How to Recognize and Prevent Abuse at College
According to shocking statistics of Liahona Academy, only 36% of bullied students report the issue, while 64% of victims suffer silently. Their research conducted in 2019 claims that one out of five teenagers experiences some form of abuse at college. Thousands of youngsters skip classes and prefer to stay home just to avoid being bullied. Unfortunately, over the last years, the numbers increased, while the new forms of abuse, like cyberbullying, appeared.
As the problem becomes more and more severe, we must unite as communities to recognize, prevent, and approach the consequences of students’ destructive behavior.
Bullying awareness starts with a clear definition of what it is. Sometimes, it is hard for us to distinguish bullying since there is a common myth that teenagers communicate through conflicts, especially – boys. While conflicts do happen, the problem with bullying is that this type of aggressive behavior bases on the imbalance of power and repetition. Children that use their physical dominance or manipulate with embarrassing information use their abilities and knowledge to control and harm others. Such behavior is considered as bullying when it repeats or has such potential. An abuser attacks, threats, and spreads rumors on purpose and continues to do that, realizing that his/her actions are harmful.
Bullying behavior can take different forms. The youngest students usually use physical force, while teenagers are more subjected to verbal and psychological violence. While the first type is pretty obvious and distinguished easily, the second one can be concealed. Here are the most common forms bullying can take:
Bullying can be based on prejudices (racial, religious, sexual orientation, etc.); sexual ground (harassing gestures, name-calling, spreading of erotic content); personal attitudes (jealousy, desire to assert oneself humiliating others); or another background. Each of these intentions can be expressed in the form of either physical or psychological aggression.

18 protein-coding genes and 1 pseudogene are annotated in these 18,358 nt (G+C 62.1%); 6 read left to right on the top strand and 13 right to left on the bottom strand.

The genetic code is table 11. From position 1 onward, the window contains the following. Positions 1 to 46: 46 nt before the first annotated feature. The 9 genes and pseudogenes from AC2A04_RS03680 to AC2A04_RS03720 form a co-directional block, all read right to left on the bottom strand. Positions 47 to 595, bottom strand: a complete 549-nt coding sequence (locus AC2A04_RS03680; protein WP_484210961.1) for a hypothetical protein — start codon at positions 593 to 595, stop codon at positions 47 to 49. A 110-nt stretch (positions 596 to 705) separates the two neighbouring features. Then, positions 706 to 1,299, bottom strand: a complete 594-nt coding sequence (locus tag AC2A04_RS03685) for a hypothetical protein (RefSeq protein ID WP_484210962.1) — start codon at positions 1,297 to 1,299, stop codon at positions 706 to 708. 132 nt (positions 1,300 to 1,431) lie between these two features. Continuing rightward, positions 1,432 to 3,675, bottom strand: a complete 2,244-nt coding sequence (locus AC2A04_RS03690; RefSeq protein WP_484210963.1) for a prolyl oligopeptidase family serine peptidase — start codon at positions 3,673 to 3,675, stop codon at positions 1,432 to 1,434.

Here are the signs of a typical abuser:
Abusers feel the necessity to control the behavior of other people. Also, they are addicted to the evaluation of their power – aggressive kids attack others to see how much influence and power they have.
Bullies resort to physical and verbal aggression. Most of them use abusive language and physical assault as if these actions were normal parts of everyday communication.
Bullies are fraught with impulsive actions and a lack of self-awareness. They rarely focus on the possible consequences of their behavior and ignore the feelings of other people. They show a lack of empathy and have no remorse about the destructive impact of their deeds.
Abusers break the established rules to lay down the new ones – their own. Doing so, they try to redefine the red lines of behavior and impose more control over their victims.
Also, awareness and prevention become possible when the opposite side can distinguish themselves as those being bulled. Here are the core signs to mind:
Bullied kids show a lack of interest in studying and other activities. They prefer to stay home instead of visiting classes or in-class events to avoid seeing their offenders.
Verbal and physical violence makes victims tremulous to criticism, frustrated, unstable, and hostile. These are the traits of decreased self-esteem.
Teenagers experience mood swings too often. They can be considered as normal behavior, but parents should pay special attention to significant changes and their degree. When the child becomes hyper-sensitive and his/her mood changes too frequently, this might be a red flag.
The abiding anxiety can cause trouble sleeping. Children under the pressure of constant bullying experience nightmares and insomnia.
Awareness of bullying includes tracking of the academic performance. When student’s grades drop without a visible reason, this might be caused by depression, which roots in harassment and abuse.
Bullied children start avoiding social contacts and have difficulties with communication. Oftentimes, they run into isolation and, therefore – lose contact with supportive individuals.
Bullying awareness activities go hand in hand with prevention strategies. Educators and parents should practice them at college and at home. Let’s discuss the most efficient ones:
Numerous abusive situations happen because children are different. Frequently, representatives of other nations, gender, sexual orientation, and traditions become victims of bullying. Educators and parents should promote tolerance and explain that “the other” is not an enemy, but someone we can accept and learn from.